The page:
This Example provides a description of the synthesis of a novel poly(ethylene glycol)-fluorocarbon-phospholipid conjugate that self-assembles into hyper-stable micelles characterized by an internal fluorous phase. Physical characterization of the micelles formed by this polymer in aqueous solution is included. Dynamic light scattering (DLS) measurements indicate a mean diameter of 15 nm (±3 nm), while pyrene fluorescence studies show a critical micelle concentration (CMC) of only 0.65 μM.
1.b. Experimental Results and Discussion
Amphiphilic block copolymers that assemble into micelles in aqueous solutions have found several applications in drug delivery. Biocompatible micelles can be used to solubilize, stabilize, and deliver pharmaceutical agents. The use of micelles is advantageous due to their unique hydrophobic inner core that can sequester sparingly soluble hydrophobic molecules. These nanoparticles can find use in drug delivery for highly hydrophobic drugs, for drugs that are not very stable under physiological conditions, and as a tool to direct delivery to specific tissues or organs. Polymeric micelles with phospholipid or poly-amino acid core blocks have been shown to encapsulate pharmaceuticals such as doxorubicin, amphotericin-B, and paclitaxel. Also, they have been shown to preferentially accumulate in the leaky vasculature of cancerous tumors due to their relatively small size (under 100 nm). Polymeric PEG-based micelles exhibit potential as delivery vessels for pharmaceuticals by likely overcoming obstacles such as poor water solubility of drug candidates, drug bioavailability, and other harmful side-effects via encapsulation of hydrophobic compounds in the micelle inner core hydrophobic environment.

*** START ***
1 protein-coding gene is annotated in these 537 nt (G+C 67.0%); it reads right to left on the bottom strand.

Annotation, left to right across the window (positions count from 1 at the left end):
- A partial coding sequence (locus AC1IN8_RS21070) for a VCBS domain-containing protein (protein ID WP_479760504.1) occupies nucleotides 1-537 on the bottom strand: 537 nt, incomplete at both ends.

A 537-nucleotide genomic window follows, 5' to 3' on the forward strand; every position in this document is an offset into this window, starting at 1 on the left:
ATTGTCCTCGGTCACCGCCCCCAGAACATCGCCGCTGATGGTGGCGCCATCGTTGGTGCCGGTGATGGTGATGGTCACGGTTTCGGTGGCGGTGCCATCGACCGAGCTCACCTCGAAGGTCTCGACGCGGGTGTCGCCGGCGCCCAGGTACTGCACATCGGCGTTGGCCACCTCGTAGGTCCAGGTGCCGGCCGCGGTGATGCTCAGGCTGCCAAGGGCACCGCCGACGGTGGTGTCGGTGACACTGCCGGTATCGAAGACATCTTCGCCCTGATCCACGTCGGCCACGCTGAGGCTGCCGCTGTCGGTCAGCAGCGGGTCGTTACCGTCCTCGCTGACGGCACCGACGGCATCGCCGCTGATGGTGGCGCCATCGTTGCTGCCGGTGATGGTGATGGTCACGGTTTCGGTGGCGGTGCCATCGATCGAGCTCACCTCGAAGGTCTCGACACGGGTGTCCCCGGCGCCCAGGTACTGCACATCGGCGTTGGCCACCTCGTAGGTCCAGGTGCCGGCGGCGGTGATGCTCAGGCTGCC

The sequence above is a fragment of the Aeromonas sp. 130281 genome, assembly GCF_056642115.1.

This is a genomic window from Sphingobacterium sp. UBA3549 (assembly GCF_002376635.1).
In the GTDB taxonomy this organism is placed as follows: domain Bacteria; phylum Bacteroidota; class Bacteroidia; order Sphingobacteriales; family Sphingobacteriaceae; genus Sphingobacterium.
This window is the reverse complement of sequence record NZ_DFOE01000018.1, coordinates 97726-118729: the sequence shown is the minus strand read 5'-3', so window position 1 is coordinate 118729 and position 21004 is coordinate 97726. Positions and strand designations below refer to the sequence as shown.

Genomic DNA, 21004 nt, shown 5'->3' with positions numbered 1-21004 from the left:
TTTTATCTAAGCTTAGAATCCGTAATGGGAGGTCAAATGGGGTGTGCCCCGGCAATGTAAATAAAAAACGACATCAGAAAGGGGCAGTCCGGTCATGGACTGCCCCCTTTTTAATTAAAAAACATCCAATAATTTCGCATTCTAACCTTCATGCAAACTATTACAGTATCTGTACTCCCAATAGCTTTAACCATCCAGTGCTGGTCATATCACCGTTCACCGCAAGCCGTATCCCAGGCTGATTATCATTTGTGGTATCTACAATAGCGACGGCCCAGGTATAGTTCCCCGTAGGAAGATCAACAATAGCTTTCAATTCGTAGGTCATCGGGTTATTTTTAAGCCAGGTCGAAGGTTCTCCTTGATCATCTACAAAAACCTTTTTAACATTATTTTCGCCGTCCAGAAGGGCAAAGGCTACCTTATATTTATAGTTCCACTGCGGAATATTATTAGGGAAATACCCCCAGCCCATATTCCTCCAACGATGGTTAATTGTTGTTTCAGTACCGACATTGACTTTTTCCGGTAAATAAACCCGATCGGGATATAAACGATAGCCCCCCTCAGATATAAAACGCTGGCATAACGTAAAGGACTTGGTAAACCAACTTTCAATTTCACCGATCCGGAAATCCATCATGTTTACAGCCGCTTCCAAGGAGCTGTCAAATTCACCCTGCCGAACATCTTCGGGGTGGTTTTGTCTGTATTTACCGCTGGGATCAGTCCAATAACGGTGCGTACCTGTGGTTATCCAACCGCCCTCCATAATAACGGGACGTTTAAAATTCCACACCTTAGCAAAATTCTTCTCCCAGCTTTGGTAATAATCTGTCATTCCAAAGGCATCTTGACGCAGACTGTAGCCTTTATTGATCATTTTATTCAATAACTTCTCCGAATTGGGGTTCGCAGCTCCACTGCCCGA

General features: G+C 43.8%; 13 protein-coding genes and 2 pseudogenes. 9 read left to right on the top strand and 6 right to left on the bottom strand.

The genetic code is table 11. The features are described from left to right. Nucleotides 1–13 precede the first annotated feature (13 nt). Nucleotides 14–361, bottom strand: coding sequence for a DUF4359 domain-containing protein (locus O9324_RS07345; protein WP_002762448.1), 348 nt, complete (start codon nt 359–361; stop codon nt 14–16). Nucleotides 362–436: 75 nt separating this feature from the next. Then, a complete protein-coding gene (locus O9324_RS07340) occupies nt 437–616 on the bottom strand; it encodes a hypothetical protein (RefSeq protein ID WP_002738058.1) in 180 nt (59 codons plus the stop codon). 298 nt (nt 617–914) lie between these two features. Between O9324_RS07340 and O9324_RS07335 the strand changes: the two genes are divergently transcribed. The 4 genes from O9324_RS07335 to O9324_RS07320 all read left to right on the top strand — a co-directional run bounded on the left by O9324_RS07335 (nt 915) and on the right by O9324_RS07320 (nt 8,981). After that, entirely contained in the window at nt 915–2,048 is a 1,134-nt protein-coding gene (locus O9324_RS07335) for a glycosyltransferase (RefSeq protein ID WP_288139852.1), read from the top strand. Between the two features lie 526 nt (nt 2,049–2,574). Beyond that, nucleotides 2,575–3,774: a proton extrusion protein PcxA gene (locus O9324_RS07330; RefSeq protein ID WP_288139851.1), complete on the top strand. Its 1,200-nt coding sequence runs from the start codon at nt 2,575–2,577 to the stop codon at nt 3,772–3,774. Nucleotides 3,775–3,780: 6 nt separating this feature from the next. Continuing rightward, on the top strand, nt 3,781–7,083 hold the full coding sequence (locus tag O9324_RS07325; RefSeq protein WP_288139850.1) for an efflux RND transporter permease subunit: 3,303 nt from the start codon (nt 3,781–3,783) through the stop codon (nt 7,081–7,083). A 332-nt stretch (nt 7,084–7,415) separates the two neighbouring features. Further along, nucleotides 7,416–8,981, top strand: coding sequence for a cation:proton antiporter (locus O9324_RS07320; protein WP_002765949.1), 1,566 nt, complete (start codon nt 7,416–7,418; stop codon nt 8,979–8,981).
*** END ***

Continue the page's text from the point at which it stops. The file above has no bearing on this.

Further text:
Although micelles have the potential for sustained release formulations, the issue of micelle stability in vivo has yet to be fully resolved so that they may see broad applicability in the area. In order for a micelle to realize potential as a delivery vessel, it must be stable in the presence of blood proteins, such as albumin. Unfortunately, many micelles do not satisfy this condition. Also, the ability of a micelle to maintain its integrity when diluted in vivo is an important factor. Micelles formed from PEG-lipid conjugates are characterized by CMCs on the order of 10−5 M and half-lives in the blood stream between 1.2 Compositions of the present invention address the problem of the in vivo stability of phospholipid conjugates by designing a novel block copolymer that includes a perfluorinated group between the water solubilizing PEG and the phospholipid (See,